Commentary

Mar 29, 2012

Reading the arguments against the health insurance mandate that are being entertained by the Supreme Court this week leaves me feeling as if we are truly a morally-bankrupt nation. The fact that healthcare for over 40 million people is at stake is being treated as an unfortunate side-effect in the contest over who has responsibility for our nation’s health care system. And one of the leading arguments seems to be that we have no collective responsibility toward each other whatsover.

Mar 22, 2012

I’ll have to admit, following stories about the war on women has occupied much of my time of late; so much so that I’ve paid less attention to the accelerating war on the poor. Not being given to conspiracy theories, I’ll refrain from suggesting that this might be part of the point of the big “WoW,” to distract us from what they’re doing to the bottom portion of the 99 percent so that they can give even more tax breaks to the top 1 percent. Of course, women are justifiably alarmed by the recent upsurge in misogynistic rhetoric and action.

Feb 17, 2012

Masters of Diversion: Your game is slipping. I cannot speak for the Bishops, or pretend to fully grasp what motivates them. But I think I know what's driving the Republican leadership. It isn't necessarily birth control. And it isn't really about religious freedom. No. What motivates them is any and every chance to take a dig at health care reform. To dismantle it, and, in the process, foreclose any possible political advantages that it might bestow upon the President once people start to notice that they are actually benefiting from these reforms.

Nov 16, 2011

In the wake of Mayor Bloomberg’s decision to evict the OWS protesters from Zuccotti Park yesterday, pundits are asking: what will the protesters do now? Given the way in which OWS has catalyzed debate and action about reclaiming our institutions and reimagining our economy, and given that larger numbers of people are now naming the corruption of our political economy by monied interests as our nation’s greatest challenge, the question should be what will we, the people who make up the rest of the 99 percent, do now?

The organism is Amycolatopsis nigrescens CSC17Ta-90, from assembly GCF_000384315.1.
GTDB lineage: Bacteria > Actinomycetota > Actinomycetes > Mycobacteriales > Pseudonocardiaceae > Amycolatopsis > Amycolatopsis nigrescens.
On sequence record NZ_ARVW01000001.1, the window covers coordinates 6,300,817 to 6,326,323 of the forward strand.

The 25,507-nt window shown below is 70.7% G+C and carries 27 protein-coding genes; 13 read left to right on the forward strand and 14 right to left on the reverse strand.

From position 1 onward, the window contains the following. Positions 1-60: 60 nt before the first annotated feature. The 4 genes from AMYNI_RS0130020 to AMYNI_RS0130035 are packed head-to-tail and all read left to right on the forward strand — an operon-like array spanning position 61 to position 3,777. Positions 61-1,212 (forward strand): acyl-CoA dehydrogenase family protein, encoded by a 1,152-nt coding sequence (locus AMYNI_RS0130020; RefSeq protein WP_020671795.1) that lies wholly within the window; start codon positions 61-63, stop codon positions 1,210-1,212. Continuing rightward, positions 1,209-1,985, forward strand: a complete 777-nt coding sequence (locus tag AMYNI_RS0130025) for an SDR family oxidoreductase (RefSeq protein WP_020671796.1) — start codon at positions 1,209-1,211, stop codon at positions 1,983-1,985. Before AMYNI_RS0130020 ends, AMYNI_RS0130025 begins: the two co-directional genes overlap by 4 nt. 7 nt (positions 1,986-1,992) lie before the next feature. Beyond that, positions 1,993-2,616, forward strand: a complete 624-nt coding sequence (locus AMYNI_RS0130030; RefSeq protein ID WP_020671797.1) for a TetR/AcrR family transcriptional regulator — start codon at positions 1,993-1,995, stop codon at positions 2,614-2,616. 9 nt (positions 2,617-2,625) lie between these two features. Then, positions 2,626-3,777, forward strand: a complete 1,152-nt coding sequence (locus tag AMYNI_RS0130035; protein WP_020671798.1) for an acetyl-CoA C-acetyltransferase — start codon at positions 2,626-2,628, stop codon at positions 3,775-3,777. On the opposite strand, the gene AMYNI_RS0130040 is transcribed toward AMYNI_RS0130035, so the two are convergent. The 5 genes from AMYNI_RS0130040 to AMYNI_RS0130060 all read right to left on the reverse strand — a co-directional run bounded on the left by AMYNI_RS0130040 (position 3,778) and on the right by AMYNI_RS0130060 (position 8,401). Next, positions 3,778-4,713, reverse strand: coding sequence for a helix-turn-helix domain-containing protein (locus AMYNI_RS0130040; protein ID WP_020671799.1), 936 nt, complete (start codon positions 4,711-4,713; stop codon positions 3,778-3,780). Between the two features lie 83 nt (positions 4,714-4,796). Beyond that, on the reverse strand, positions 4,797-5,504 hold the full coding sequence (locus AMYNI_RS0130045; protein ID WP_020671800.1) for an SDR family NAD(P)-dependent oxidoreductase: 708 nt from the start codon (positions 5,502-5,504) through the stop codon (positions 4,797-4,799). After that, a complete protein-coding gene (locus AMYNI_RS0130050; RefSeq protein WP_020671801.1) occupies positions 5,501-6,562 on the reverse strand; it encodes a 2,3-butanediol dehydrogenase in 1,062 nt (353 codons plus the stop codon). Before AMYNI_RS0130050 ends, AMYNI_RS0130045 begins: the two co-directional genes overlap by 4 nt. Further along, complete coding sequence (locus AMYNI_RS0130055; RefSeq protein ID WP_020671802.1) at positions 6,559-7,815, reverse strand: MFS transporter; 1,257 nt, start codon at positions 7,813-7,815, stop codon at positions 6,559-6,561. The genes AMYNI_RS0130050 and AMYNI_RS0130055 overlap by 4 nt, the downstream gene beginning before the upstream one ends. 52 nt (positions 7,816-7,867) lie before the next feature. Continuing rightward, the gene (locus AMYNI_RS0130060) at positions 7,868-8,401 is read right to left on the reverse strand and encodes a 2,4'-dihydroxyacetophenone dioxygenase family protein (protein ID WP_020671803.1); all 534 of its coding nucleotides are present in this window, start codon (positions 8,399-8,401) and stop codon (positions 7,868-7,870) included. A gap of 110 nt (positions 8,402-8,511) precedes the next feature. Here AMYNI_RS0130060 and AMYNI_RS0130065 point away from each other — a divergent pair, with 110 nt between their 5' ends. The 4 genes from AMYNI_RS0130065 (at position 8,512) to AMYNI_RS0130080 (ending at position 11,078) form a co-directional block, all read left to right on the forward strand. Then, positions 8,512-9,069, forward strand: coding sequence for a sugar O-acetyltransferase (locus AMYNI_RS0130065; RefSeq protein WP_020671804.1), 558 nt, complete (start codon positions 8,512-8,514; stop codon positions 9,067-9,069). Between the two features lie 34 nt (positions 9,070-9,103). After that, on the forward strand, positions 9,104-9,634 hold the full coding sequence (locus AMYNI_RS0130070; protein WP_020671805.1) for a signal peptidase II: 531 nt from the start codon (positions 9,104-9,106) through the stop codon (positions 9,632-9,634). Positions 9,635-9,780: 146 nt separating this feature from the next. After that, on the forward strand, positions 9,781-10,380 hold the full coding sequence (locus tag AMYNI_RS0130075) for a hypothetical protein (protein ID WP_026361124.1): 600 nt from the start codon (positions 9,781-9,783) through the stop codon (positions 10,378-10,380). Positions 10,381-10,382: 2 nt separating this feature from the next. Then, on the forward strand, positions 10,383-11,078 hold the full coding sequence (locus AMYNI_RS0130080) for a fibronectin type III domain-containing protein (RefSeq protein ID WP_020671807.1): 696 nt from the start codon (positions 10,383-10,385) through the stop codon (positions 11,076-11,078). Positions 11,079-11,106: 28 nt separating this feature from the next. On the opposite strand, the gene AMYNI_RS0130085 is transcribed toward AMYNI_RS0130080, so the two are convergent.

Nov 04, 2011

Since the colossal crash of our nation’s financial system three years ago, progressive and left social movement groups have been trying to legitimize a set of ideas around bottom-up democracy and a new, morally-grounded, equitable and sustainable economy. Related proposals have aimed to rein in corporate power and make government more responsive to the needs of workers and communities. The resulting showdowns, accountability sessions, negotiations to provide foreclosure relief and legislative battles for financial reform have yielded some impressive results.

Oct 31, 2011

Venture, if you dare, into our little shop of horrors, with plenty of frights and scares to turn your American dream into a nightmare.

Exhibit A: Last year's Halloween Party at a major mortgage-related firm featured costumes and props designed to mock the victims of foreclosures. The firm, Steven J. Baum, represents banks and mortgage servicers when they foreclose on homeowners and evict them from their homes. This kind of callous behavior speaks volumes about the mindset that prevails in many financial institutions.

Oct 05, 2011

The year started with creeping realization of just how much worse things might become, politically and economically, given the results of November 2010 elections (with the right wing takeover of the House of Representatives and many statehouses). Soon we started to hear about massive demonstrations in Tunisia. By mid-February we were completely mesmerized by the protesters in Tahrir Square, as we watched what would come to be called the Arab Spring.

Sep 11, 2011

As I surveyed today's countless op-eds and commentary about commemorating the 10th Anniversary of the attacks that took place on September 11, 2011, I was pleased to find these thoughtful words in a New York Times editorial:

Jul 27, 2011

The following blog was written by Steve Max. It contains a clear analysis of deficit falacies and the 'consensus trap.'

Jun 14, 2011

A series of tornadoes has left thousands of people homeless across Alabama. One town’s mayor is refusing to allow homeless residents to obtain FEMA trailers for temporary housing. He says the trailers will make the town look “trashy.” And besides, people may be tempted to keep the trailers instead of finding ways to rebuild their homes. Like most mayors, he has few, if any, local resources to bring to bear. He rejects FEMA’s help, but he’s not offering any viable alternatives.